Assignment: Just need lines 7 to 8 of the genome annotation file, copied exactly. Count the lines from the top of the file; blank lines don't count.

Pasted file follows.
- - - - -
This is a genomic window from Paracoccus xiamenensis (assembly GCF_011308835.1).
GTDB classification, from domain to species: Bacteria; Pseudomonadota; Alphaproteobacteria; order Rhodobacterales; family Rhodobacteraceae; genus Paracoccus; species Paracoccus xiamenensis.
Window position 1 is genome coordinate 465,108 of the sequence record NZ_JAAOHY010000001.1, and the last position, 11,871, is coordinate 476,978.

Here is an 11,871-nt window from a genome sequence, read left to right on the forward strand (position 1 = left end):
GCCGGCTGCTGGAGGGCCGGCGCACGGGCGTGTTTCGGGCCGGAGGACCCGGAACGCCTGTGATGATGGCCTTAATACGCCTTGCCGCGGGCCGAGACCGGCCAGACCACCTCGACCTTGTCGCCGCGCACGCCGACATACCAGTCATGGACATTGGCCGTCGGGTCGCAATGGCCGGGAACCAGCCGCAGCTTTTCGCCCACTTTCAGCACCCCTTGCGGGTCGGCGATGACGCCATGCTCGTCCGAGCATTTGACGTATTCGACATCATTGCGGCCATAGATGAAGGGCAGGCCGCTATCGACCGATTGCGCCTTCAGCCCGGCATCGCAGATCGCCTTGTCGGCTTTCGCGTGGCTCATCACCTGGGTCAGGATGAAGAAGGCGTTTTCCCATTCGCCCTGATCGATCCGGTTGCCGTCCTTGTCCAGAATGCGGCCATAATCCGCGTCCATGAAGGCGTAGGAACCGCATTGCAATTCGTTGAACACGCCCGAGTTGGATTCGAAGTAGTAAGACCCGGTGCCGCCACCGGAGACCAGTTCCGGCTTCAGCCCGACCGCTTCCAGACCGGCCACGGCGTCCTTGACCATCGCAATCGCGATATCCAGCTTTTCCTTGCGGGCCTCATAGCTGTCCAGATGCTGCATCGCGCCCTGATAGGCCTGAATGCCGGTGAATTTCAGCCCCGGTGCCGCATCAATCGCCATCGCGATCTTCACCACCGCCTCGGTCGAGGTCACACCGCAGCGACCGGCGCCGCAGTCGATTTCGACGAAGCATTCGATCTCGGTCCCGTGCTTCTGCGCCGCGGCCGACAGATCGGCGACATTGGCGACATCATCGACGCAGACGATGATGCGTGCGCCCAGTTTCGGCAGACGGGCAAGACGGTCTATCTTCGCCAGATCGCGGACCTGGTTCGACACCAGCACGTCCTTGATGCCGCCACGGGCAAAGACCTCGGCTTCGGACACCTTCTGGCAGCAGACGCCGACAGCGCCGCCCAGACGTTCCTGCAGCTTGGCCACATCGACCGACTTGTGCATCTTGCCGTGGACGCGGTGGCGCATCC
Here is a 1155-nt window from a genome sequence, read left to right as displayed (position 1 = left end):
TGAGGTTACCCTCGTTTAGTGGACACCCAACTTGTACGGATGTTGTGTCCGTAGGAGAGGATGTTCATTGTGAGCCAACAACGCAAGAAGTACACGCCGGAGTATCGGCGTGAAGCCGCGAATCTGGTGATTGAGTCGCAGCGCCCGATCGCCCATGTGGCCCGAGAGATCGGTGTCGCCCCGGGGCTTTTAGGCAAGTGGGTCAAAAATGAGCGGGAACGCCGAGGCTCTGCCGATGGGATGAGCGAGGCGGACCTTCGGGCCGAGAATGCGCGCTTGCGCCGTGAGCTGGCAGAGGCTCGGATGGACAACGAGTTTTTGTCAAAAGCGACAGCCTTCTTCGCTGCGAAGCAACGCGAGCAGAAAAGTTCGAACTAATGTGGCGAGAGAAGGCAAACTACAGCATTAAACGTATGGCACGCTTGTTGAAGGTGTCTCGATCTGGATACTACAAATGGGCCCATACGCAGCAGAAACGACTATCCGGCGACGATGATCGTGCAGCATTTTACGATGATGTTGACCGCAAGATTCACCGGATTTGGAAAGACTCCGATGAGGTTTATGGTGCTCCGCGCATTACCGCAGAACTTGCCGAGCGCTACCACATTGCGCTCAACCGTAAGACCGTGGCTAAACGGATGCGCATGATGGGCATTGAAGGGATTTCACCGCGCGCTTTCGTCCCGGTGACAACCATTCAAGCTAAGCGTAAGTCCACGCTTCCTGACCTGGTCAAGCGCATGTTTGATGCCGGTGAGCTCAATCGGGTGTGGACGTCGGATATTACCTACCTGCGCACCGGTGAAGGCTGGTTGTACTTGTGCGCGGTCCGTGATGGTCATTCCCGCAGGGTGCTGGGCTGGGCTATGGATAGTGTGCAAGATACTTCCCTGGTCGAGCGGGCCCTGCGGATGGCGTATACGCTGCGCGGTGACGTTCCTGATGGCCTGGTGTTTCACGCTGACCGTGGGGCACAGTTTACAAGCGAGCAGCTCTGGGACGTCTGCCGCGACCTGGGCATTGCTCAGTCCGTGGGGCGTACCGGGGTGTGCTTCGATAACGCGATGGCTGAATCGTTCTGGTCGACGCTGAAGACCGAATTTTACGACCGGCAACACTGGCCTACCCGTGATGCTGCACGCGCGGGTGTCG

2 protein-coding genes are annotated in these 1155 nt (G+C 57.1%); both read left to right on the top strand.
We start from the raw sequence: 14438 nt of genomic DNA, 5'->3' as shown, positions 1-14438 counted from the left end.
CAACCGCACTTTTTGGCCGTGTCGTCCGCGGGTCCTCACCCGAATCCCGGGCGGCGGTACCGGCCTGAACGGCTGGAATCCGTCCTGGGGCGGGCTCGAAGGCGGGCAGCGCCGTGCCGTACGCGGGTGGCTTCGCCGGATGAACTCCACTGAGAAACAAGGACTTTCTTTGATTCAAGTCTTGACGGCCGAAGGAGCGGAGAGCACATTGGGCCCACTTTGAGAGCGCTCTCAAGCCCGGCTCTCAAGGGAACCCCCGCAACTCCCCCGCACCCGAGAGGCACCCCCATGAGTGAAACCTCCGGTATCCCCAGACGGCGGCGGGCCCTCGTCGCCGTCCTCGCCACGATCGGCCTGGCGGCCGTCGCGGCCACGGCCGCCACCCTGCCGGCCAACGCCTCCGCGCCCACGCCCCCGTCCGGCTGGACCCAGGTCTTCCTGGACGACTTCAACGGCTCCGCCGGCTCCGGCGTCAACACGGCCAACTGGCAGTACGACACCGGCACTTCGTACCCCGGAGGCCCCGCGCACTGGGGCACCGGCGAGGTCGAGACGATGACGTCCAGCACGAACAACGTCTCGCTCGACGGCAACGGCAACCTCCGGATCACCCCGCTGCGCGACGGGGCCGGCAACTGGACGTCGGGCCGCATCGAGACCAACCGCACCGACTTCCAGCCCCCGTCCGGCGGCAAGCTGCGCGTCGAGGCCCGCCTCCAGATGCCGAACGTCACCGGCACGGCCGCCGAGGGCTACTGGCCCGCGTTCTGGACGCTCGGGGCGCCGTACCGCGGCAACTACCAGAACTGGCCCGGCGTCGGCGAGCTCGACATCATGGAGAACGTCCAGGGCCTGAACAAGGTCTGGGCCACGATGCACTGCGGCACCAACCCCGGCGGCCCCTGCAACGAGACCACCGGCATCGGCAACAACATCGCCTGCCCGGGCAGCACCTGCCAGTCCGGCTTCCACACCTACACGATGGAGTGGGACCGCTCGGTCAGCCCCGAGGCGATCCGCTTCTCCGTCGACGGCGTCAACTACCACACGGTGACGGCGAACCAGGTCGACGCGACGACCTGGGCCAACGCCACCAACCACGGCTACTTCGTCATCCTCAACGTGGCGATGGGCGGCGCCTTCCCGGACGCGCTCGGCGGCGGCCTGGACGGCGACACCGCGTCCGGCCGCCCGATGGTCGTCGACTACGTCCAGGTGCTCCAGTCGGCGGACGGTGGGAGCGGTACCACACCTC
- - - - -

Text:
TGAGGTTACCCTCGTTTAGTGGACACCCAACTTGTACGGATGTTGTGTCCGTAGGAGAGGATGTTCATTGTGAGCCAACAACGCAAGAAGTACACGCCGGAGTATCGGCGTGAAGCCGCGAATCTGGTGATTGAGTCGCAGCGCCCGATCGCCCATGTGGCCCGAGAGATCGGTGTCGCCCCGGGGCTTTTAGGCAAGTGGGTCAAAAATGAGCGGGAACGCCGAGGCTCTGCCGATGGGATGAGCGAGGCGGACCTTCGGGCCGAGAATGCGCGCTTGCGCCGTGAGCTGGCAGAGGCTCGGATGGACAACGAGTTTTTGTCAAAAGCGACAGCCTTCTTCGCTGCGAAGCAACGCGAGCAGAAAAGTTCGAACTAATGTGGCGAGAGAAGGCAAACTACAGCATTAAACGTATGGCACGCTTGTTGAAGGTGTCTCGATCTGGATACTACAAATGGGCCCATACGCAGCAGAAACGACTATCCGGCGACGATGATCGTGCAGCATTTTACGATGATGTTGACCGCAAGATTCACCGGATTTGGAAAGACTCCGATGAGGTTTATGGTGCTCCGCGCATTACCGCAGAACTTGCCGAGCGCTACCACATTGCGCTCAACCGTAAGACCGTGGCTAAACGGATGCGCATGATGGGCATTGAAGGGATTTCACCGCGCGCTTTCGTCCCGGTGACAACCATTCAAGCTAAGCGTAAGTCCACGCTTCCTGACCTGGTCAAGCGCATGTTTGATGCCGGTGAGCTCAATCGGGTGTGGACGTCGGATATTACCTACCTGCGCACCGGTGAAGGCTGGTTGTACTTGTGCGCGGTCCGTGATGGTCATTCCCGCAGGGTGCTGGGCTGGGCTATGGATAGTGTGCAAGATACTTCCCTGGTCGAGCGGGCCCTGCGGATGGCGTATACGCTGCGCGGTGACGTTCCTGATGGCCTGGTGTTTCACGCTGACCGTGGGGCACAGTTTACAAGCGAGCAGCTCTGGGACGTCTGCCGCGACCTGGGCATTGCTCAGTCCGTGGGGCGTACCGGGGTGTGCTTCGATAACGCGATGGCTGAATCGTTCTGGTCGACGCTGAAGACCGAATTTTACGACCGGCAACACTGGCCTACCCGTGATGCTGCACGCGCGGGTGTCG

2 protein-coding genes are annotated in these 1155 nt (G+C 57.1%); both read left to right on the top strand.